CJ McCollum’s meteoric rise on the court combined with his clean-cut and likeable personality has taken the NBA by storm over the past 24 months.
But according to Jason Quick of CSNNW, a belligerent and bratty McCollum needed to be pulled into line and shown his place while sitting on the sidelines during his injury-riddled rookie year.
Quick highlights that it had been reported to Neil Olshey at the time (the 2013-14 season) that McCollum had been “ruffling the feathers of some veterans” with what was perceived as an “Ivy League attitude.”
Perceived tensions reached a fever pitch during practice one day when McCollum may not have shown the appropriate respect for then-team leader LaMarcus Aldridge.
“I still remember it,’’ Damian Lillard said of the practice. “He was actually on my team.’’
As the Blazers scrimmaged, McCollum became isolated on then-Blazers star LaMarcus Aldridge.
“He did a move that kind of rocked LA a little bit,’’ Lillard recalled. “And CJ rose up and took the jumper.’’
As the ball was in the air, Aldridge yelled “That’s off!”
It wasn’t. The ball swished.
“And when CJ made it, he was like ‘Shut up!.’’’ Lillard said, wide-eyed at the recollection. “That was his response: ‘Shut up.’’’
Aldridge, a prideful and sensitive veteran, was not pleased.
Quick highlights that McCollum also chose not to take part in rookie hazing rituals – a tradition seemingly common within most NBA player groups. Such rituals included rookies carrying veteran’s laundry, running errands and sometimes wearing silly outfits.
“Sometimes, I would just be like, ‘Nah, I’m not doing that,’’’ McCollum said. “I mean, think about it … think about it: You are asleep and somebody comes knocking at your hotel room door, they have a key made and come into your room at 2am and pour water on you? Come on, man.’’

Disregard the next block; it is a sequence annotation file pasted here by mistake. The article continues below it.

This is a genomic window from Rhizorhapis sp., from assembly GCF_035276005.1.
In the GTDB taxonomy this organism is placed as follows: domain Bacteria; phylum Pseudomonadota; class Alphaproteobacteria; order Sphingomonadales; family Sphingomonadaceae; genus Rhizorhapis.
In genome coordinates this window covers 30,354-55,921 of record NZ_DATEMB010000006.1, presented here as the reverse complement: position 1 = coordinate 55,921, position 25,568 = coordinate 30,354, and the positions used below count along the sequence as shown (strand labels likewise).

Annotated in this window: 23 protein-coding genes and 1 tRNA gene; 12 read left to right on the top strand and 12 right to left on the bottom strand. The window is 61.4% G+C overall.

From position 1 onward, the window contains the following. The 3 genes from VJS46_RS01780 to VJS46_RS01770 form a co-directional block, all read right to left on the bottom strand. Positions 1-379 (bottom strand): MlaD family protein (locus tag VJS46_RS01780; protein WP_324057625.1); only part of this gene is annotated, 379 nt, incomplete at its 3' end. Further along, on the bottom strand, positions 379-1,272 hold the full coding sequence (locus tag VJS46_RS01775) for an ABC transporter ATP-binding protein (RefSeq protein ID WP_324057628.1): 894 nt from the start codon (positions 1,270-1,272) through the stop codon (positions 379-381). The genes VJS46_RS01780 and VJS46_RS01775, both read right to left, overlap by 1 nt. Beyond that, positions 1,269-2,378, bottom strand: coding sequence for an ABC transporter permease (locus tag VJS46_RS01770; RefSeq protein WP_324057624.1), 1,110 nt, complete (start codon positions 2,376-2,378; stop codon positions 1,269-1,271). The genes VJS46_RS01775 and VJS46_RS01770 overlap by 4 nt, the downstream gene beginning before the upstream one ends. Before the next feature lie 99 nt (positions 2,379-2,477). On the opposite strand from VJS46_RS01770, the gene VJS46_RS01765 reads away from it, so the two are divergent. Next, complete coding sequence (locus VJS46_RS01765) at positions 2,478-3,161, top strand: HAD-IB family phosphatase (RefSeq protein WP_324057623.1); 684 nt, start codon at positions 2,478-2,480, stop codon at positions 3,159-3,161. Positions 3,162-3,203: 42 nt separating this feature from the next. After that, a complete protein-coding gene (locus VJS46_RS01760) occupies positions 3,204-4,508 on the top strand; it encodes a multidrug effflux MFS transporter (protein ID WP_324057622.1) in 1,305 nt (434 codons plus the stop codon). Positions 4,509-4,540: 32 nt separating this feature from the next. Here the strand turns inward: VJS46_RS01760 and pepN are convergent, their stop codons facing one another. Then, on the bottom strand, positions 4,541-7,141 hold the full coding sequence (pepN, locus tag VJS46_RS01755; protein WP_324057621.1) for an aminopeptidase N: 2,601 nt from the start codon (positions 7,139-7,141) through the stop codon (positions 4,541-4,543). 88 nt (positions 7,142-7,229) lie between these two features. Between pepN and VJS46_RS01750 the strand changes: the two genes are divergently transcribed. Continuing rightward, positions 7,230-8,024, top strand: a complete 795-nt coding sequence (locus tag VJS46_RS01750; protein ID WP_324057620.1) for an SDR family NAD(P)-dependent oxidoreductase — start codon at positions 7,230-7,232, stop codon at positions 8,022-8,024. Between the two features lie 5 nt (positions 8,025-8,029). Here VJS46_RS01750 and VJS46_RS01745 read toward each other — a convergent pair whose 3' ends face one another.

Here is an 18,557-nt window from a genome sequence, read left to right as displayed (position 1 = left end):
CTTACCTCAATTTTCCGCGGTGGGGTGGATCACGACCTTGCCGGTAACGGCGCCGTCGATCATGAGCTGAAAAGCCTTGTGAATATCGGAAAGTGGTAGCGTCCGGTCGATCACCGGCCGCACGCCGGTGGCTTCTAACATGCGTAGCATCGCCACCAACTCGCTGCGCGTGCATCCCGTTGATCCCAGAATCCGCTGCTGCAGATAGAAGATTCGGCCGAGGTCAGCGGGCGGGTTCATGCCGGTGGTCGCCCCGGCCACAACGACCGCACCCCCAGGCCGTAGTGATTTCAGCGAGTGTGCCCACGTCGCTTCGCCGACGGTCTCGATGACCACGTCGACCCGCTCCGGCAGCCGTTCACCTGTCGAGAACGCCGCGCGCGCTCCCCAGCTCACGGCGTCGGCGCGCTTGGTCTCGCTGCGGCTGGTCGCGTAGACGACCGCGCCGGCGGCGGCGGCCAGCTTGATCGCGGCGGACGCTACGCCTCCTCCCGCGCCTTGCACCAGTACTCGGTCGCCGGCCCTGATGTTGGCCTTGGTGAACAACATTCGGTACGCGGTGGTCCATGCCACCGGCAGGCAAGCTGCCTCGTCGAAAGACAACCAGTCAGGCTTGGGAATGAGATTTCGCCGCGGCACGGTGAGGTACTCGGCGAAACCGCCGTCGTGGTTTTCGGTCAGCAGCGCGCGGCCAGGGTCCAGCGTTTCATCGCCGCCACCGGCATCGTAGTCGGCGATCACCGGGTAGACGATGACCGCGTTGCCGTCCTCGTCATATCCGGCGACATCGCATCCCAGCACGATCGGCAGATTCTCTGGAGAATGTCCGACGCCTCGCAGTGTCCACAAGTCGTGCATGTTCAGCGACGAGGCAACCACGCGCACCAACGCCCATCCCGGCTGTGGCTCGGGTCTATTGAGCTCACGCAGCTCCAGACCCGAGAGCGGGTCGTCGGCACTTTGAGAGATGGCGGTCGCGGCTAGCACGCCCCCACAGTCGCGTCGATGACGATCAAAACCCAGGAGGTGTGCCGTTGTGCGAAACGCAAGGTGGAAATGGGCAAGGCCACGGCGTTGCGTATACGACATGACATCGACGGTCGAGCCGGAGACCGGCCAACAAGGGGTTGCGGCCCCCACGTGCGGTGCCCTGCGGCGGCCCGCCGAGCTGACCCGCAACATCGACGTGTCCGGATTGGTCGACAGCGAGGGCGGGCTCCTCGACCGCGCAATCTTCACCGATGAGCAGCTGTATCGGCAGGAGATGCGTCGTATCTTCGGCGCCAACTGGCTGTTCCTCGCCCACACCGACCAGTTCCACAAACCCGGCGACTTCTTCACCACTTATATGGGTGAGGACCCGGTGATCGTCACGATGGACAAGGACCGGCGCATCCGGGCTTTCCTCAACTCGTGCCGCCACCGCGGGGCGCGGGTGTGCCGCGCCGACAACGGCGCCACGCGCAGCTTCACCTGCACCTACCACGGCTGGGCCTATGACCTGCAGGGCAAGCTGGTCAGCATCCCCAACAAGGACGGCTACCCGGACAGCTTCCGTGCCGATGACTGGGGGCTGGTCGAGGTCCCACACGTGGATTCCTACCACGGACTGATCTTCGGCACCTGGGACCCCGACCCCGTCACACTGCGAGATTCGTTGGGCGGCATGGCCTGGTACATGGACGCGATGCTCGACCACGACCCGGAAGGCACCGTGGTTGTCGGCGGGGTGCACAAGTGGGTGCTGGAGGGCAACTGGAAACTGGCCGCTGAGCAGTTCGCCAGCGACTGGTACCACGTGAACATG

So after enough feathers were ruffled, McCollum found himself in Blazers President of Basketball Operations Neil Olshey’s office, where he was told:
“Understand where you are at and where you want to get to,’’ McCollum recalled. “And just blend in.’’
From there things changed, and McCollum realized dues needed to be paid to earn the respect he now has as the NBA’s reigning Most Improved Player.
“I got really good at my duties after a while,’’ McCollum said, noting he had to be the team’s “rookie” for two seasons because the team was void a pick in 2014. “Eventually, you figure out it’s about trust. If you show you can be trusted to do these things, they can trust you on the court.’’
McCollum has since found balance off the court, opening the CJ McCollum Dream Center, taking an interest in Oregon red wines and drawing inspiration from the book The Obstacle is the Way, given to him by injured center Festus Ezeli.
“We have to remember: this is a game. That’s why I try to have fun, why I smile, why I dance … this is a game,’’ McCollum said. “It’s a game that ends. One day, it ends. When it does, I want people to know, I want my kids to know, that I did more than just play basketball.’’